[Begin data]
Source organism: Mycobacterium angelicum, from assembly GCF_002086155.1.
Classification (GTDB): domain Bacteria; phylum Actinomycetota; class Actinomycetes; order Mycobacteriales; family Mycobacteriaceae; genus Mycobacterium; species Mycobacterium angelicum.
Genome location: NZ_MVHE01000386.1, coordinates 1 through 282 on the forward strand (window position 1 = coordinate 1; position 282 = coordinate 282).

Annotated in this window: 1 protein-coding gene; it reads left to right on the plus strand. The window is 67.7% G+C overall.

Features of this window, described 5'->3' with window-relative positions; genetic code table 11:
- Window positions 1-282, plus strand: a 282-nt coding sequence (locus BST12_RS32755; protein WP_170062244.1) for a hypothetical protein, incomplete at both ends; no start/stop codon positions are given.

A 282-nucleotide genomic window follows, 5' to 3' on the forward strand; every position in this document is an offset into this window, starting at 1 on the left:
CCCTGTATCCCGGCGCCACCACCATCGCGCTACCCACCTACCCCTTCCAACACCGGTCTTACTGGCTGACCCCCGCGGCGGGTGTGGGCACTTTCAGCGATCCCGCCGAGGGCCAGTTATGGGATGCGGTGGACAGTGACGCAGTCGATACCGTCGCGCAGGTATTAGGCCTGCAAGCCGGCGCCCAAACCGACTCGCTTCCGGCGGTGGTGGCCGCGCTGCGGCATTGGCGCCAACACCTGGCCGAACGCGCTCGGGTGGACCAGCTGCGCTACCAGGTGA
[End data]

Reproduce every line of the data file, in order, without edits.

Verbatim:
Source organism: Mycobacterium angelicum, from assembly GCF_002086155.1.
Classification (GTDB): domain Bacteria; phylum Actinomycetota; class Actinomycetes; order Mycobacteriales; family Mycobacteriaceae; genus Mycobacterium; species Mycobacterium angelicum.
Genome location: NZ_MVHE01000386.1, coordinates 1 through 282 on the forward strand (window position 1 = coordinate 1; position 282 = coordinate 282).

Annotated in this window: 1 protein-coding gene; it reads left to right on the plus strand. The window is 67.7% G+C overall.

Features of this window, described 5'->3' with window-relative positions; genetic code table 11:
- Window positions 1-282, plus strand: a 282-nt coding sequence (locus BST12_RS32755; protein WP_170062244.1) for a hypothetical protein, incomplete at both ends; no start/stop codon positions are given.

A 282-nucleotide genomic window follows, 5' to 3' on the forward strand; every position in this document is an offset into this window, starting at 1 on the left:
CCCTGTATCCCGGCGCCACCACCATCGCGCTACCCACCTACCCCTTCCAACACCGGTCTTACTGGCTGACCCCCGCGGCGGGTGTGGGCACTTTCAGCGATCCCGCCGAGGGCCAGTTATGGGATGCGGTGGACAGTGACGCAGTCGATACCGTCGCGCAGGTATTAGGCCTGCAAGCCGGCGCCCAAACCGACTCGCTTCCGGCGGTGGTGGCCGCGCTGCGGCATTGGCGCCAACACCTGGCCGAACGCGCTCGGGTGGACCAGCTGCGCTACCAGGTGA